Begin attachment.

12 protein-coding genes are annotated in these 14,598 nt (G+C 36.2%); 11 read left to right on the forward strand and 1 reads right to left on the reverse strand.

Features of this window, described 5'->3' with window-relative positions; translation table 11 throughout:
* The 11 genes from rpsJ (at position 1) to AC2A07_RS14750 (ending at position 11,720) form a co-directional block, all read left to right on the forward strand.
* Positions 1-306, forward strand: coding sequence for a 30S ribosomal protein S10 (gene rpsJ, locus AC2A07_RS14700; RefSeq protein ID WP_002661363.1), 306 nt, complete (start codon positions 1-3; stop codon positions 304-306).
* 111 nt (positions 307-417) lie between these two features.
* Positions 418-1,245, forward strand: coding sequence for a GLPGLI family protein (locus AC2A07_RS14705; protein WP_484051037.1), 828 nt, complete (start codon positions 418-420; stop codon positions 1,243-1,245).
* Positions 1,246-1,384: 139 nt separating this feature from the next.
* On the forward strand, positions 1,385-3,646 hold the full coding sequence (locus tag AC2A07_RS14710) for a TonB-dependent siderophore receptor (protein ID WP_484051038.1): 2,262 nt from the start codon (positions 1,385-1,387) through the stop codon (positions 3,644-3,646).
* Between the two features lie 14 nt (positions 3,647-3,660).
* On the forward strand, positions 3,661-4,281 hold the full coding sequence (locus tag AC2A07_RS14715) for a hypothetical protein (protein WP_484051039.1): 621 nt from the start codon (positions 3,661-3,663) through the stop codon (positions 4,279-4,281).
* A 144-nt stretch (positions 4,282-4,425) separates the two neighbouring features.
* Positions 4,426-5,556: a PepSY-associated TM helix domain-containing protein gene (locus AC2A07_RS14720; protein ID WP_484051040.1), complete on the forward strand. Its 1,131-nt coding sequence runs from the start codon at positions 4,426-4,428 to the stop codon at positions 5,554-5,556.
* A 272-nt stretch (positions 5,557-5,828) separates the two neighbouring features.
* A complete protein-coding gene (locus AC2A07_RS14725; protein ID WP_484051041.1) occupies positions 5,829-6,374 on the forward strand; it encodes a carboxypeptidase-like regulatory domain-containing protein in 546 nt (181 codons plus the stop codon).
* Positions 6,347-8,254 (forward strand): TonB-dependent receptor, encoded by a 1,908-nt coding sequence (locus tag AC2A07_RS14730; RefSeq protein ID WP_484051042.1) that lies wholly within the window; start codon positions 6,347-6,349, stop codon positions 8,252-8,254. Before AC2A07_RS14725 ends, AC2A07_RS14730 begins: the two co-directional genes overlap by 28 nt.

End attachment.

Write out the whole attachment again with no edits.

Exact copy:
12 protein-coding genes are annotated in these 14,598 nt (G+C 36.2%); 11 read left to right on the forward strand and 1 reads right to left on the reverse strand.

Features of this window, described 5'->3' with window-relative positions; translation table 11 throughout:
* The 11 genes from rpsJ (at position 1) to AC2A07_RS14750 (ending at position 11,720) form a co-directional block, all read left to right on the forward strand.
* Positions 1-306, forward strand: coding sequence for a 30S ribosomal protein S10 (gene rpsJ, locus AC2A07_RS14700; RefSeq protein ID WP_002661363.1), 306 nt, complete (start codon positions 1-3; stop codon positions 304-306).
* 111 nt (positions 307-417) lie between these two features.
* Positions 418-1,245, forward strand: coding sequence for a GLPGLI family protein (locus AC2A07_RS14705; protein WP_484051037.1), 828 nt, complete (start codon positions 418-420; stop codon positions 1,243-1,245).
* Positions 1,246-1,384: 139 nt separating this feature from the next.
* On the forward strand, positions 1,385-3,646 hold the full coding sequence (locus tag AC2A07_RS14710) for a TonB-dependent siderophore receptor (protein ID WP_484051038.1): 2,262 nt from the start codon (positions 1,385-1,387) through the stop codon (positions 3,644-3,646).
* Between the two features lie 14 nt (positions 3,647-3,660).
* On the forward strand, positions 3,661-4,281 hold the full coding sequence (locus tag AC2A07_RS14715) for a hypothetical protein (protein WP_484051039.1): 621 nt from the start codon (positions 3,661-3,663) through the stop codon (positions 4,279-4,281).
* A 144-nt stretch (positions 4,282-4,425) separates the two neighbouring features.
* Positions 4,426-5,556: a PepSY-associated TM helix domain-containing protein gene (locus AC2A07_RS14720; protein ID WP_484051040.1), complete on the forward strand. Its 1,131-nt coding sequence runs from the start codon at positions 4,426-4,428 to the stop codon at positions 5,554-5,556.
* A 272-nt stretch (positions 5,557-5,828) separates the two neighbouring features.
* A complete protein-coding gene (locus AC2A07_RS14725; protein ID WP_484051041.1) occupies positions 5,829-6,374 on the forward strand; it encodes a carboxypeptidase-like regulatory domain-containing protein in 546 nt (181 codons plus the stop codon).
* Positions 6,347-8,254 (forward strand): TonB-dependent receptor, encoded by a 1,908-nt coding sequence (locus tag AC2A07_RS14730; RefSeq protein ID WP_484051042.1) that lies wholly within the window; start codon positions 6,347-6,349, stop codon positions 8,252-8,254. Before AC2A07_RS14725 ends, AC2A07_RS14730 begins: the two co-directional genes overlap by 28 nt.